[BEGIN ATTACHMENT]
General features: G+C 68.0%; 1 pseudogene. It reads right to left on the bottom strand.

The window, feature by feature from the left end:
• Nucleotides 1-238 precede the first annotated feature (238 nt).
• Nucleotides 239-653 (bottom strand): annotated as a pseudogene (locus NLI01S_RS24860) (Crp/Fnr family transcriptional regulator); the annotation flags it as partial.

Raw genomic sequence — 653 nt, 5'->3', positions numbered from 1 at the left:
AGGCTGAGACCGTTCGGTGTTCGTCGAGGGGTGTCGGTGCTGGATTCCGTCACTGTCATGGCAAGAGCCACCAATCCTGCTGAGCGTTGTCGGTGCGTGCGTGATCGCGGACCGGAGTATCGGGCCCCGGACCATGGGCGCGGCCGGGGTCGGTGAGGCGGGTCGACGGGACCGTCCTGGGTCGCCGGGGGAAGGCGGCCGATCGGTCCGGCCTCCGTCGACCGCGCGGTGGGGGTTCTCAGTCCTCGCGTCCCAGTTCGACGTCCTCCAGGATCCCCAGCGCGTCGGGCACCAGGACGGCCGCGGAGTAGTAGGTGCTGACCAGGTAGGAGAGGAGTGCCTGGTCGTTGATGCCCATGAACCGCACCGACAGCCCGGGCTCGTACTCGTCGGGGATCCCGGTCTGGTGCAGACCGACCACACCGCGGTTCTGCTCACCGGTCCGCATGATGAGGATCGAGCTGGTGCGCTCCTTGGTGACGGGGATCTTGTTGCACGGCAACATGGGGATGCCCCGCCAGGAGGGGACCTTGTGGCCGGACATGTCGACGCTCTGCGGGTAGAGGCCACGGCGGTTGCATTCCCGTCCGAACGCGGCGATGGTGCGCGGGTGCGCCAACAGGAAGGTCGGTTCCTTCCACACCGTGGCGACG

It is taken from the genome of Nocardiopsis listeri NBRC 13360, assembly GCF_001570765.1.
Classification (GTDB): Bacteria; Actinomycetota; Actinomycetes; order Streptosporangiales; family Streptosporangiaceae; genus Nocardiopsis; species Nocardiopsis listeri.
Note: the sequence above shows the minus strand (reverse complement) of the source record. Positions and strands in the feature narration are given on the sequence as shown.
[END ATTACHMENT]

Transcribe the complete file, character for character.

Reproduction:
General features: G+C 68.0%; 1 pseudogene. It reads right to left on the bottom strand.

The window, feature by feature from the left end:
• Nucleotides 1-238 precede the first annotated feature (238 nt).
• Nucleotides 239-653 (bottom strand): annotated as a pseudogene (locus NLI01S_RS24860) (Crp/Fnr family transcriptional regulator); the annotation flags it as partial.

Raw genomic sequence — 653 nt, 5'->3', positions numbered from 1 at the left:
AGGCTGAGACCGTTCGGTGTTCGTCGAGGGGTGTCGGTGCTGGATTCCGTCACTGTCATGGCAAGAGCCACCAATCCTGCTGAGCGTTGTCGGTGCGTGCGTGATCGCGGACCGGAGTATCGGGCCCCGGACCATGGGCGCGGCCGGGGTCGGTGAGGCGGGTCGACGGGACCGTCCTGGGTCGCCGGGGGAAGGCGGCCGATCGGTCCGGCCTCCGTCGACCGCGCGGTGGGGGTTCTCAGTCCTCGCGTCCCAGTTCGACGTCCTCCAGGATCCCCAGCGCGTCGGGCACCAGGACGGCCGCGGAGTAGTAGGTGCTGACCAGGTAGGAGAGGAGTGCCTGGTCGTTGATGCCCATGAACCGCACCGACAGCCCGGGCTCGTACTCGTCGGGGATCCCGGTCTGGTGCAGACCGACCACACCGCGGTTCTGCTCACCGGTCCGCATGATGAGGATCGAGCTGGTGCGCTCCTTGGTGACGGGGATCTTGTTGCACGGCAACATGGGGATGCCCCGCCAGGAGGGGACCTTGTGGCCGGACATGTCGACGCTCTGCGGGTAGAGGCCACGGCGGTTGCATTCCCGTCCGAACGCGGCGATGGTGCGCGGGTGCGCCAACAGGAAGGTCGGTTCCTTCCACACCGTGGCGACG

It is taken from the genome of Nocardiopsis listeri NBRC 13360, assembly GCF_001570765.1.
Classification (GTDB): Bacteria; Actinomycetota; Actinomycetes; order Streptosporangiales; family Streptosporangiaceae; genus Nocardiopsis; species Nocardiopsis listeri.
Note: the sequence above shows the minus strand (reverse complement) of the source record. Positions and strands in the feature narration are given on the sequence as shown.